Guggenheim: Oh, I’m not an expert on recruiting great teachers. But I know that as a filmmaker my business is good people. I can’t make a good film without good people—a good editor, a good cinematographer. I need good people, talented, motivated, and educated. As a filmmaker, I have to pick my people and develop them. If I don’t have a good supply of people I can’t make good films. And I can’t make good films if I can’t choose my people, and that system in America is broken. We don’t have a good supply of people. We don’t have a good system of keeping good people, and we have people who aren’t good at a job but they stay—that’s why we are so dysfunctional. That’s an uncomfortable truth but it’s true.

Cineaste: We understand that you consider yourself an activist filmmaker. If so, how will you use this film to solve the crisis in public education?

Guggenheim: I’m an activist filmmaker in the sense that I want it to inspire action. I don’t want the film just to play to audiences that agree with it; I want it to help change the system. To me the film is a campaign to fix our schools. So, yes, I’m an activist.

Cineaste: Waiting for Superman examines the failures of conventional public schools and the successes of charter schools but has little to say about the success or failure of private schools. Would you comment?

Guggenheim: That’s the first time I’ve been asked that. I think that there are plenty of overrated private schools. And I think there are a lot of very successful mainstream schools. So it runs the gamut.

Cineaste: There’s a woman in the film, Bianca’s mother, writing a check for $500—that has to be for a private school?

Guggenheim: It’s a parochial school. That’s a whole different story in the sense that parochial schools, Catholic schools, have always been a really good and positive force in inner-city settings. I don’t know how it is in rural areas; but that may be the only alternative for poor, often black, families. So Bianca is going to a parochial school. The problem is that those schools are drying up; they’re going to shut down. I put that in the movie originally, but then took it out. There are 1,200 Catholic schools that will close in ten years.

Cineaste: I had no idea of this.

Guggenheim: It’s fascinating. So, “choice” is a very loaded word. If your local school isn’t good, and you want to go somewhere else but you can’t spend $30,000 on a traditional private school, then go to the parochial school, which is much less.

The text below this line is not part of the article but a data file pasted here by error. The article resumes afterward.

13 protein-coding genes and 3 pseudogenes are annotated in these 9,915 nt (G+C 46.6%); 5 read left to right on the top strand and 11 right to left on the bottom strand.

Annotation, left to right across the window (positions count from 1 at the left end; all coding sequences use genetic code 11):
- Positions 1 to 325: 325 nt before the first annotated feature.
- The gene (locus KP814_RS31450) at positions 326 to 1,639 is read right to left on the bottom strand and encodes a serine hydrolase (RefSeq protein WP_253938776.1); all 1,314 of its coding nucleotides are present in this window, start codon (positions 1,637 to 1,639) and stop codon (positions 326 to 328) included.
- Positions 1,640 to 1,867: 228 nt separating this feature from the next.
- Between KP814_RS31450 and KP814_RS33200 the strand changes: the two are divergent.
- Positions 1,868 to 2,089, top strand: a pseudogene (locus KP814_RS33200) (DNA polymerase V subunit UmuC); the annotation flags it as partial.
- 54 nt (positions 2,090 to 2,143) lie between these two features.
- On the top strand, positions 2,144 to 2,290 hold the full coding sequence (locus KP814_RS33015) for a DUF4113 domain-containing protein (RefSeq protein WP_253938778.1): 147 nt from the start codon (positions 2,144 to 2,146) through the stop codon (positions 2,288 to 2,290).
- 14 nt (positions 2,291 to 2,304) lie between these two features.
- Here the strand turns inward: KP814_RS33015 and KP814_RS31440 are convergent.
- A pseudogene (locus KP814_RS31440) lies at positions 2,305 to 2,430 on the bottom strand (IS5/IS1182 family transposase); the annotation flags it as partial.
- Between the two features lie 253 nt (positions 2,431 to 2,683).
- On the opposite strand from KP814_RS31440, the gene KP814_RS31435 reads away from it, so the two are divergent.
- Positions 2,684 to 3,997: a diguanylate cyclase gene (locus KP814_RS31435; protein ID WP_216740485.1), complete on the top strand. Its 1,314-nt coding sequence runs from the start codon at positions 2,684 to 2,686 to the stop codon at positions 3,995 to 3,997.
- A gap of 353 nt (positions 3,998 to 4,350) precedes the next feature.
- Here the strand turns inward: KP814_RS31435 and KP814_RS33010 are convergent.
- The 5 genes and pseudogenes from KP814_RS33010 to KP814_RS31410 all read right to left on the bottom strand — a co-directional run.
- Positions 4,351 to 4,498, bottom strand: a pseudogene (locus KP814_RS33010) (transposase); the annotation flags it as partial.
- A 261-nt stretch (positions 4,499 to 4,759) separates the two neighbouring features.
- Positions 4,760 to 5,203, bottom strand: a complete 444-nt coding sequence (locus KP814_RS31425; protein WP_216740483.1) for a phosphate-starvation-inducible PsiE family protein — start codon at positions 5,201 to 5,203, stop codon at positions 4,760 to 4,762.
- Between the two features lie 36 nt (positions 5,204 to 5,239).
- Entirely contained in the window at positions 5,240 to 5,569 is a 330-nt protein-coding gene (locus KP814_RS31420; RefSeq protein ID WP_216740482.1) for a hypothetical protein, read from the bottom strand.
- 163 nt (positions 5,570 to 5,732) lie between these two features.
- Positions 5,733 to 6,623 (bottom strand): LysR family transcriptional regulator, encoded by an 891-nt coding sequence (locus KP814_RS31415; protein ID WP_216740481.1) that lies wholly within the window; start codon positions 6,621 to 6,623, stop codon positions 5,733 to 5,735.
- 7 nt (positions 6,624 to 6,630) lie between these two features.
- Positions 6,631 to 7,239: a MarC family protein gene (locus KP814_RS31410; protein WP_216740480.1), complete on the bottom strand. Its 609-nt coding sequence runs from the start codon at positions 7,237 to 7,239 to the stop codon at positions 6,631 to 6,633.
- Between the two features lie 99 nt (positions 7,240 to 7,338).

Cineaste: So presumably Bianca’s parents are not Catholic, but consider that the best school.

Guggenheim: Yes, and there is a long tradition of some of the best-educated African-Americans having had their grade-school education from a Catholic school. Really interesting.

Cineaste: Our final question—will your next documentary project examine the upcoming crisis in state-supported higher education, with many states, such as Idaho, funding every year less and less public higher education?

Guggenheim: Ah, I don’t know if my next film is going to be about that, but I like the challenge and I feel it. I think what makes America great is its promise that everyone gets a great education and the belief that a great education is a ticket to a piece of the American dream, whether you live in a rural area or an urban area. And when education works, it really works. You see the CEOs of great companies, you see great writers, great innovators, great artists, who came from nothing and they had a great education. We have got to keep delivering that, including in higher ed. More and more students are coming out of a four-year college a hundred thousand dollars in debt. It should not be like that. In California, my state, the funding is drying up. The budget for state schools in California was eight percent ten years ago and now it’s two percent. We have got to fix this situation.

Cineaste: Right. And then look at the budget figures for prisons, for instance.

Guggenheim: Actually, there’s a law in California which says, as Schwarzenegger (who I don’t love) put it, that we can’t spend more on prisons than on colleges. I mean, thatshouldbe a law?!

Cineaste: That’s a wonderful moment in your film when you look at how much a prisoner costs—and you’ve got some animation or something—and then you show that if we had just sent that person to private school at such and such a cost, how much society would have saved!

Guggenheim: I hope you don’t consider that segment a reenactment? [Laughs]

Dennis West Dennis West is a Contributing Editor at Cineaste and Professor Emeritus at the University of Idaho.

Joan M. West is a Professor Emerita (University of Idaho) still passionate about education.

Copyright © 2010 by Cineaste Magazine

Cineaste, Vol. XXXVI, No. 1